Forum brings out the best in primary hopefuls
Candidates in the upcoming Aug. 28 primary elections were on their best behavior during a forum held Aug. 16 at the Eagle River Lions. How good? One even took time to speak up for his opponent.
“If you don’t like me, I think you’ve got a good choice there,” said Sen. Fred Dyson of Democrat Martin Lindeke, who was unable to attend the event. “He’s a pretty neat guy.”
Dyson, who is running for re-election in Senate District F, could afford to be magnanimous since both he and Lindeke are running unopposed in their primaries, which are used to pick each party’s candidate for the November general election.
But with forum rules dictating that candidates talk about themselves — rather than their opponents — the event did have a friendly, no-nonsense feel.
“This has really been a pleasant evening,” said Sen. Bettye Davis, who will face Harry Crawford in the Democratic primary for the right to go head-to-head with Republican Anna Fairclough in the general election for Senate District M.
Davis said she would like to return to Juneau to continue working in the bipartisan Senate majority.
“There are more independents out there than there are Democrats and Republicans put together,” she said.
Crawford said he wants to work toward building a natural gas pipeline.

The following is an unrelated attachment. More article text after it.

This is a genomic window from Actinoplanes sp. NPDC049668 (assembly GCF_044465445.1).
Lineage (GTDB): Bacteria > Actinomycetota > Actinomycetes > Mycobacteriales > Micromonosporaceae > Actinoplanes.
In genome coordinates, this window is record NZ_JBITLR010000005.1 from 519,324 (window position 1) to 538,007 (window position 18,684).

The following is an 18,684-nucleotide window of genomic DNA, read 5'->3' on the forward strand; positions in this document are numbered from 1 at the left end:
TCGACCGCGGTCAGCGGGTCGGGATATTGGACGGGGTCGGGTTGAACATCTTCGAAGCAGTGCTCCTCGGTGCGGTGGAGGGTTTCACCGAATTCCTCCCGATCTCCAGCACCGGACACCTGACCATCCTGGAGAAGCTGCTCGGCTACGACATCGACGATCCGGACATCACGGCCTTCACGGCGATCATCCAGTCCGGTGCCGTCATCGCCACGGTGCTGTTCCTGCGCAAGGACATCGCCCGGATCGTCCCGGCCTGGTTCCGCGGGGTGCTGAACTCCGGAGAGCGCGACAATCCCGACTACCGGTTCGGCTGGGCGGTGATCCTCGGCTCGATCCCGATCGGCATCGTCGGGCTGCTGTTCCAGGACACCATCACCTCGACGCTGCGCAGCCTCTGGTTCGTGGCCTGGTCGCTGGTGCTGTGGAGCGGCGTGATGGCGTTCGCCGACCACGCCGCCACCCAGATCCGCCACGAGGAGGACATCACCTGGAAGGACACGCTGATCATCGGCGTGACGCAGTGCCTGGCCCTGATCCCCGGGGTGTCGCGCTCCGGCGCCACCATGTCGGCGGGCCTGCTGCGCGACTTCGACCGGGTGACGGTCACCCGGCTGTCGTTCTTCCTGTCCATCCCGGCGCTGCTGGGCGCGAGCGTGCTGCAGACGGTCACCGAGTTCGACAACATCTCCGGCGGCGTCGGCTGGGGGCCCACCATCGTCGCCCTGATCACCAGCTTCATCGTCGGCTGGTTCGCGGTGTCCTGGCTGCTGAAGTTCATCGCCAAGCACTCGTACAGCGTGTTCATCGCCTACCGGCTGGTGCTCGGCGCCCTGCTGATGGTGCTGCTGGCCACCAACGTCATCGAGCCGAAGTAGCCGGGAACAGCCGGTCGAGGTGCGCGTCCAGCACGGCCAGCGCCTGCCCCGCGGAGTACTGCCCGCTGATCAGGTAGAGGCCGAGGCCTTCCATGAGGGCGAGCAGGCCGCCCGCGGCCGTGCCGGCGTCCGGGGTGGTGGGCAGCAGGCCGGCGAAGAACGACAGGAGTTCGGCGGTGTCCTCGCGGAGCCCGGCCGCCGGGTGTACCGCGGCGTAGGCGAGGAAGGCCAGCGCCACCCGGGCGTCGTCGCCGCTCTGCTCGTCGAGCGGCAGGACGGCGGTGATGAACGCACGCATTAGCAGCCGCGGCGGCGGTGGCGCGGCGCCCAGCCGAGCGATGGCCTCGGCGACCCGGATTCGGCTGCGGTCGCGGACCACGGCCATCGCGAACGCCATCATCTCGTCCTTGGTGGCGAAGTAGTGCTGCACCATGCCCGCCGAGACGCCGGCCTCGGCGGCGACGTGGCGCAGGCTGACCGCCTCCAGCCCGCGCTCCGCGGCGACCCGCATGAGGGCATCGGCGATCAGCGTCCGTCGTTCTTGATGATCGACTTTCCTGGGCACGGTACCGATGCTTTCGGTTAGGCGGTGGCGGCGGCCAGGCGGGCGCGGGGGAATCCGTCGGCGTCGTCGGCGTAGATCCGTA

“What we need more than anything else is a gas line,” he said.
11 of the 13 local candidates made it to the event, which was sponsored by the Sleeping Lady Mountain Lions, Chugiak-Eagle River Chamber and the Eagle River Area Rotary Club. Along with Lindeke, Republican House candidate Glen Eichenlaub (District 12) was also unable to make it.
Eichenlaub is running against incumbent Dan Saddler, who said he’s been an effective legislator during his first term in Juneau and would like to continue fighting to reduce oil taxes.
“We need to create a positive business climate,” he said.
The round-robin style forum asked candidates a variety of questions ranging from what they think the state’s most immediate problems are to what issues are most pressing in Chugiak-Eagle River.
Many of the Republican contenders for contested seats struggled to highlight differences between themselves and their opponents. For example, in the House District 26 race, all three candidates — Larry Wood, Kim Skipper and Lora Reinblod — all said that the state’s oil taxes need to be reduced to encourage development.
“I support changing the ACES tax structure,” Skipper said.
“We need to be more competitive,” Reinbold said.
“We need to do all we can to promote the legacy fields,” Wood said.
Democrat Roberta Goughnour, who will face the winner of the Wood-Skipper-Reinbold race, offered a different take on the oil tax situation.
“We need to look at whether lowering these taxes will actually fill this pipeline,” she said.
In House District 11, Republican incumbent Bill Stoltze is facing fellow Chugiak resident Thomas Connelly, who expressed perhaps the evening’s most controversial opinion when he said he would fight to move the state capitol from Juneau.
“That’s a biggie for me,” Connelly said.
Stoltze, who co-chairs the House Finance Committee, said his record speaks for itself, and that he’s often run afoul of his fellow legislators when it comes to fighting for Chugiak-Eagle River projects.
“I won’t make an apology for that,” he said.
During closing statements, Fairclough took the time to thank the roughly 100 people who packed the Lions Club.
“Thank you for taking the time to learn more about the people who put their name on the ballot,” she said.
Contact Matt Tunseth at 694-2727.